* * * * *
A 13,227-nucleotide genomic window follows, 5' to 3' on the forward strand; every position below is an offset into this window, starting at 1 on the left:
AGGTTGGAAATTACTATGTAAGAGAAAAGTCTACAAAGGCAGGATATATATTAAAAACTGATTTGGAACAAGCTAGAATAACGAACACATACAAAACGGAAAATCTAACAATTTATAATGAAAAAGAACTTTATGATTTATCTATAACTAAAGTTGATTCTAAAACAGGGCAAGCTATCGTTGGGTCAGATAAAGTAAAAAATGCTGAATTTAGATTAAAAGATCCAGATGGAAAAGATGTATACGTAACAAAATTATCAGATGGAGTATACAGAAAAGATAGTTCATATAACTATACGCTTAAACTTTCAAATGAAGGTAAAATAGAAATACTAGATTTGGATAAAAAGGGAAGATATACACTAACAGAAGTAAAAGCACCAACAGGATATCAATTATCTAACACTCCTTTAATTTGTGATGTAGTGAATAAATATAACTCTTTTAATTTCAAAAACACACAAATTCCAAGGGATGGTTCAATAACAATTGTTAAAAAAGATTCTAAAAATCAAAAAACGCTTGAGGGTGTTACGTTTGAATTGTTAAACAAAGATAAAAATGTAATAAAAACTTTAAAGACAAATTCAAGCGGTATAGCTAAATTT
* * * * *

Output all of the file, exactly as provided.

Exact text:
A 13,227-nucleotide genomic window follows, 5' to 3' on the forward strand; every position below is an offset into this window, starting at 1 on the left:
AGGTTGGAAATTACTATGTAAGAGAAAAGTCTACAAAGGCAGGATATATATTAAAAACTGATTTGGAACAAGCTAGAATAACGAACACATACAAAACGGAAAATCTAACAATTTATAATGAAAAAGAACTTTATGATTTATCTATAACTAAAGTTGATTCTAAAACAGGGCAAGCTATCGTTGGGTCAGATAAAGTAAAAAATGCTGAATTTAGATTAAAAGATCCAGATGGAAAAGATGTATACGTAACAAAATTATCAGATGGAGTATACAGAAAAGATAGTTCATATAACTATACGCTTAAACTTTCAAATGAAGGTAAAATAGAAATACTAGATTTGGATAAAAAGGGAAGATATACACTAACAGAAGTAAAAGCACCAACAGGATATCAATTATCTAACACTCCTTTAATTTGTGATGTAGTGAATAAATATAACTCTTTTAATTTCAAAAACACACAAATTCCAAGGGATGGTTCAATAACAATTGTTAAAAAAGATTCTAAAAATCAAAAAACGCTTGAGGGTGTTACGTTTGAATTGTTAAACAAAGATAAAAATGTAATAAAAACTTTAAAGACAAATTCAAGCGGTATAGCTAAATTT